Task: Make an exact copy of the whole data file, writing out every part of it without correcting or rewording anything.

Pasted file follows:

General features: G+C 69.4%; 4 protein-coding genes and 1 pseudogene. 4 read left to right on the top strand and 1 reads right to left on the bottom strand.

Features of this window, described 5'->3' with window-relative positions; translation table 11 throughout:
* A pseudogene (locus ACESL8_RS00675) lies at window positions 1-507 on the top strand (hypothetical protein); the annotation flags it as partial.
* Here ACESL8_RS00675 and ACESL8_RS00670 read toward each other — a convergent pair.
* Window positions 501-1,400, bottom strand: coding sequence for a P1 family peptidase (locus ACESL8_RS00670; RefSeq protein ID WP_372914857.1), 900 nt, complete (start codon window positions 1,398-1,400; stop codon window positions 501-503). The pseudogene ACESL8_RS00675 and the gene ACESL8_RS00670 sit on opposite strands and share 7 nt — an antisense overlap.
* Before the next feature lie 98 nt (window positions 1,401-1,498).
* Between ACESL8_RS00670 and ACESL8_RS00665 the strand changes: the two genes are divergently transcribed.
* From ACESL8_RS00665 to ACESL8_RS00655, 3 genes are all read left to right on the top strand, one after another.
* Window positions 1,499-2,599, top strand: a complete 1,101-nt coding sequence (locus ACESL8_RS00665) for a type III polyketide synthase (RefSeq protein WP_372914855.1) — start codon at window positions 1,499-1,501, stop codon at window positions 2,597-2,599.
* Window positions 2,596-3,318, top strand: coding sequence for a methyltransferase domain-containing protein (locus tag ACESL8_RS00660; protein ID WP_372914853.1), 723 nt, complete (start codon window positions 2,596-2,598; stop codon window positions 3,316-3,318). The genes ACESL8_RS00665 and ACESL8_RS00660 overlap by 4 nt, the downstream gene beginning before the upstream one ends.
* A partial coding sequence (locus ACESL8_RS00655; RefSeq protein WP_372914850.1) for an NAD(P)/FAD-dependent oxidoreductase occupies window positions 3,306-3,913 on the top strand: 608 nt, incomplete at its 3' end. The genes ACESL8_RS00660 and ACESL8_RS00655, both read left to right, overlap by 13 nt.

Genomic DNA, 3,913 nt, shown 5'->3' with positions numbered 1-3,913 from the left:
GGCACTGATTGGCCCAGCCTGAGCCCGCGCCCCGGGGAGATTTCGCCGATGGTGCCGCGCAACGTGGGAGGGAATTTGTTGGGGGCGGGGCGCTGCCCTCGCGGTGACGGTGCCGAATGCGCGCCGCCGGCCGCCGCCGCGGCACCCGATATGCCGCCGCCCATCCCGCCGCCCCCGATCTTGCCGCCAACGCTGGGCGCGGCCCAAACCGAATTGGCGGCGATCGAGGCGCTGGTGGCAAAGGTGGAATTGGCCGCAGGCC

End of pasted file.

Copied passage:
General features: G+C 69.4%; 4 protein-coding genes and 1 pseudogene. 4 read left to right on the top strand and 1 reads right to left on the bottom strand.

Features of this window, described 5'->3' with window-relative positions; translation table 11 throughout:
* A pseudogene (locus ACESL8_RS00675) lies at window positions 1-507 on the top strand (hypothetical protein); the annotation flags it as partial.
* Here ACESL8_RS00675 and ACESL8_RS00670 read toward each other — a convergent pair.
* Window positions 501-1,400, bottom strand: coding sequence for a P1 family peptidase (locus ACESL8_RS00670; RefSeq protein ID WP_372914857.1), 900 nt, complete (start codon window positions 1,398-1,400; stop codon window positions 501-503). The pseudogene ACESL8_RS00675 and the gene ACESL8_RS00670 sit on opposite strands and share 7 nt — an antisense overlap.
* Before the next feature lie 98 nt (window positions 1,401-1,498).
* Between ACESL8_RS00670 and ACESL8_RS00665 the strand changes: the two genes are divergently transcribed.
* From ACESL8_RS00665 to ACESL8_RS00655, 3 genes are all read left to right on the top strand, one after another.
* Window positions 1,499-2,599, top strand: a complete 1,101-nt coding sequence (locus ACESL8_RS00665) for a type III polyketide synthase (RefSeq protein WP_372914855.1) — start codon at window positions 1,499-1,501, stop codon at window positions 2,597-2,599.
* Window positions 2,596-3,318, top strand: coding sequence for a methyltransferase domain-containing protein (locus tag ACESL8_RS00660; protein ID WP_372914853.1), 723 nt, complete (start codon window positions 2,596-2,598; stop codon window positions 3,316-3,318). The genes ACESL8_RS00665 and ACESL8_RS00660 overlap by 4 nt, the downstream gene beginning before the upstream one ends.
* A partial coding sequence (locus ACESL8_RS00655; RefSeq protein WP_372914850.1) for an NAD(P)/FAD-dependent oxidoreductase occupies window positions 3,306-3,913 on the top strand: 608 nt, incomplete at its 3' end. The genes ACESL8_RS00660 and ACESL8_RS00655, both read left to right, overlap by 13 nt.

Genomic DNA, 3,913 nt, shown 5'->3' with positions numbered 1-3,913 from the left:
GGCACTGATTGGCCCAGCCTGAGCCCGCGCCCCGGGGAGATTTCGCCGATGGTGCCGCGCAACGTGGGAGGGAATTTGTTGGGGGCGGGGCGCTGCCCTCGCGGTGACGGTGCCGAATGCGCGCCGCCGGCCGCCGCCGCGGCACCCGATATGCCGCCGCCCATCCCGCCGCCCCCGATCTTGCCGCCAACGCTGGGCGCGGCCCAAACCGAATTGGCGGCGATCGAGGCGCTGGTGGCAAAGGTGGAATTGGCCGCAGGCC